February 27, 2005

Cobbing Retrospective

It seems only a few days ago that the Galleries where covered in dust and workmen but already Philip Davenport and Jennifer Cobbing have virtually finished the hang of the Bob Cobbing retrospective. It’s been great to see the excitement of the hang and the discovery of how remarkable the work is as it is curated categorically in his progress from sound-language toward abstraction. The show’s centre piece is part of the massive 300 book collaboration Bob did with Lawrence Upton, but there are so many gems in the show it will be a must-see event opening on 19 March.

February 20, 2005

Text - the manifesto

The Text catalogue arrives back from the Italian printers this week, care of a fine design by Alan Ward (Axis Design). A few thoughts on the book, written before Christmas last year:

It separates itself from the world 'phenomenologically' - the cover represents the world outside with its Manchester street scene. The whole text is in inverted commas. But of course this isn’t possible, once inside layers of symbols, text and reference accrue again. The first being that it is modeled on another text - John Cage’s The Future of Music: Credo (from Silence). This was partially because the Text needs a manifesto now as contemporary music did then. Having decided to replicate Cage’s structure some time after having read it, I returned to re-read and discover he had done what everyone who has ever written a manifesto does: he attacks the current state of things, points out the direction that new things are (likely) going and waxes lyrical as to why that will be better. But the final future is actually only a humanistic principle, the manifesto can’t prefigure itself, its promised future. The Text book reiterates the questions of the festival:

From advertising to road signs, from global
branding to digital communications, text
forms the visual and linguistic background
to everyone’s existence.
Once poets were seen as developers of
language and ideas, the creators of new
ways of thinking and expressing, but now
they are seen as irrelevant; condemned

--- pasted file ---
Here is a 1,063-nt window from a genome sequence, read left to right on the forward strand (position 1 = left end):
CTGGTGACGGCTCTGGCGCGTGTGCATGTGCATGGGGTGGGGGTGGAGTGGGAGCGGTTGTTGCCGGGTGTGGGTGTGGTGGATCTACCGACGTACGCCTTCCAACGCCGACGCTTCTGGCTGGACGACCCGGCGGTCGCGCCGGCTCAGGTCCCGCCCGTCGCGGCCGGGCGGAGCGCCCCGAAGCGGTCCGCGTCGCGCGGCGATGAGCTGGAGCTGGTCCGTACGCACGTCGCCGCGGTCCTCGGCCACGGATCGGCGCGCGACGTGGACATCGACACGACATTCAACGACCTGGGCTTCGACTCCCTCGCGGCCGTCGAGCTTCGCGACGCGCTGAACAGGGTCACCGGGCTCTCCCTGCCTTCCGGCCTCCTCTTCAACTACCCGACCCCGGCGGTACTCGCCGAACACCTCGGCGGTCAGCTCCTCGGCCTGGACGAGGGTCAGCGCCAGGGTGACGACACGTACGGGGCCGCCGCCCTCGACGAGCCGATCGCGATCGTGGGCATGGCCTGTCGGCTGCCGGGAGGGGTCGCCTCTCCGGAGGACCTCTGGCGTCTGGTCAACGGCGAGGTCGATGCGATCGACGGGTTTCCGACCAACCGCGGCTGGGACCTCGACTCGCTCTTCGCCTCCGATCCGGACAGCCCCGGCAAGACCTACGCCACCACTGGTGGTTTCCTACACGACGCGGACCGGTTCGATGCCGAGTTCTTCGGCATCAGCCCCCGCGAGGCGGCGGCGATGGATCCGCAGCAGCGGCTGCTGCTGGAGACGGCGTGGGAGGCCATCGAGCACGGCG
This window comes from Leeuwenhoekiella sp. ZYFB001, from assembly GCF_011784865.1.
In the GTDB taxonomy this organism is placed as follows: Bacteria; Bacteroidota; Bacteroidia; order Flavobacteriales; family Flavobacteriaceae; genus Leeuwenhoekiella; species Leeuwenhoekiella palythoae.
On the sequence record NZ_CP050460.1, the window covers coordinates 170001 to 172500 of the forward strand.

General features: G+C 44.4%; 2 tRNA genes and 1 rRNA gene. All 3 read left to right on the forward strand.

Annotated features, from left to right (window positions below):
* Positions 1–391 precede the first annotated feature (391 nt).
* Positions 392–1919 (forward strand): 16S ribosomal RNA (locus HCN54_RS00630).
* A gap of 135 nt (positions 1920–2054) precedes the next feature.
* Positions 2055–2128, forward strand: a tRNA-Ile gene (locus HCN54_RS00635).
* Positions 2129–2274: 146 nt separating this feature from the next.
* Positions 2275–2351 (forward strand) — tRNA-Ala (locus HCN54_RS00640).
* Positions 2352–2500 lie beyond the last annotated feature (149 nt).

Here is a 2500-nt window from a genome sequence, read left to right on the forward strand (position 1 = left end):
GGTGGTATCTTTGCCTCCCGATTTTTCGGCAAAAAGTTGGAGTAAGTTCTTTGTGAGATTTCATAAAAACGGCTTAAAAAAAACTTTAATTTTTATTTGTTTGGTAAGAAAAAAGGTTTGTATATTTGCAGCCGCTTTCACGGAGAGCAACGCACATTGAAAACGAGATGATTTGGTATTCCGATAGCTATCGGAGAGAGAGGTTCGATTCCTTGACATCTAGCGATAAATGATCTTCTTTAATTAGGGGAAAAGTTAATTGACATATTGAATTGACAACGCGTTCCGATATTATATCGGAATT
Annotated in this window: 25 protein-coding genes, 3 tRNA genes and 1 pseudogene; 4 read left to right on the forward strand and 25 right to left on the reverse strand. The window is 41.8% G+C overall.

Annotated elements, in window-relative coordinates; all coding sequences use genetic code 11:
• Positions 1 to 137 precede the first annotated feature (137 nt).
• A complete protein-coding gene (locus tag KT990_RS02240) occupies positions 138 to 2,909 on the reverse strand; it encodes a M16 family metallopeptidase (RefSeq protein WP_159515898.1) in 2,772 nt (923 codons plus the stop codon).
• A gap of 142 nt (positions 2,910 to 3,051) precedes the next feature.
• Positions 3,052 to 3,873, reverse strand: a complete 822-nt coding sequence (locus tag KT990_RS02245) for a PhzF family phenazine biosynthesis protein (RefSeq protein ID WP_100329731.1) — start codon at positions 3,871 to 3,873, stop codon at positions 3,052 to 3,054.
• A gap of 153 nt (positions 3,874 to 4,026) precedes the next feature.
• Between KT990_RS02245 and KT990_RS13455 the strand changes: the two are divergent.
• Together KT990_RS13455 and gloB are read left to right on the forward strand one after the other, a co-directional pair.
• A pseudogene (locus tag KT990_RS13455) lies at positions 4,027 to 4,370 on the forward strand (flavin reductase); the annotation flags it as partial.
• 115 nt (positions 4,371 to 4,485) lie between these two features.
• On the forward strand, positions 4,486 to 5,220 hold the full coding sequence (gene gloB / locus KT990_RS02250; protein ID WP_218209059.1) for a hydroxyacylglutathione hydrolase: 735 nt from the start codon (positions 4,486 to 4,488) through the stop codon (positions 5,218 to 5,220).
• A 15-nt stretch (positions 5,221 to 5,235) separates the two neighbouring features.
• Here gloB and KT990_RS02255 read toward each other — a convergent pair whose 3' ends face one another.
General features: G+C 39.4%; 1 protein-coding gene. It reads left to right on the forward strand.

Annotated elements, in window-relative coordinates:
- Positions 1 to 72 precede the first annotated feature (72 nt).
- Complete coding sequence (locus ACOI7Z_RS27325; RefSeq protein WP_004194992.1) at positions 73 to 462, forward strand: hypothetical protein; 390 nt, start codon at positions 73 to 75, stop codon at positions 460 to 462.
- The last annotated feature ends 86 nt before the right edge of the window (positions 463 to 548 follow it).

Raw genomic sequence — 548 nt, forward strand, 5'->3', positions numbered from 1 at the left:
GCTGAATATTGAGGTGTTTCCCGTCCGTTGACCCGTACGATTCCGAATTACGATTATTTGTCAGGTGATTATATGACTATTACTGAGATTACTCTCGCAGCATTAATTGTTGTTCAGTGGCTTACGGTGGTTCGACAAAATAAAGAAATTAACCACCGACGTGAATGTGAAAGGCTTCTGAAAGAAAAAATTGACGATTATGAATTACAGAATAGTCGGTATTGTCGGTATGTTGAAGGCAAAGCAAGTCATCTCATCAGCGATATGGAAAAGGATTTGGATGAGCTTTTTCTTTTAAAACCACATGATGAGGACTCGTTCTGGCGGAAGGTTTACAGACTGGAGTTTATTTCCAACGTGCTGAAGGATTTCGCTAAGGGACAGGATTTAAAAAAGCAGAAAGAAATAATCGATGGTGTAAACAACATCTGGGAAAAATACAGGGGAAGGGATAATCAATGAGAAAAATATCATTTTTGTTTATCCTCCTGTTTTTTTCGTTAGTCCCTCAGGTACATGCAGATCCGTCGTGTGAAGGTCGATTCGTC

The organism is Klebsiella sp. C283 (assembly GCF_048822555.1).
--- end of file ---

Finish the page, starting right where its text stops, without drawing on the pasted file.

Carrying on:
as copy-writers, radio clowns or curriculum support.
When written word and sign consumes and
clutters virtually every environment, how
can poets and text artists create new
meaning with language? What are the
innovations and devices that can progress
the tradition of poetic innovation?

The analysis of the current bankruptcy of the mainstream is implicit in the question. So what are the elements of the future? In the catalogue, as in the contextual first exhibition opening on 19 March, I identify 5 text practices common to linguistically innovative art: Parataxis, Intertextuality, materiality, spatialisation, and restricted languages (ie process/system writing).

So far, no-one has proposed a sixth element in this Glass Bead Game; although I have had a criticism that it is too American in its source referencing. This is partially true because Official Verse Culture has done such a good job at atomizing the alternative in Britain, but it does miss the comparisons with French/German OULIPO which offers another possibility ignored in these shores.

As with all manifestos, ultimately it will be a futile gesture but it is having a vision of a better future that brings it about.

February 18, 2005

Grenier Festival Performance

In the early stages of curating the opening exhibition of the Text Festival, I wanted to show Robert Grenier's seminal poem, Sentences, (http://epc.buffalo.edu/authors/grenier/ ) and after some research found a rare copy located in a library in California. Sadly, the complications and costs of borrowing it were unsurmountable, but spotting mention on Silliman's blog of a Grenier show in New York, I pursued the link ( http://epc.buffalo.edu/authors/grenier/boesky2004.htm ) Ironically, it turned out easier and cheaper to buy 9 new works than to borrow Sentences. A conversation started up - initially around having copyright permission to reproduce the poems for education and publicity purposes. It turned out that Robert had become aware of the Festival and was actually quite keen to attend. Today we confirmed the visit: Robert will read at the Festival on Thursday 29 September.

February 13, 2005


An exhibition at the Cornerhouse by Eva Wohlgemuth, (www.evahohlgemuth.com/BODYSCAN/ ) with a strapline quotation: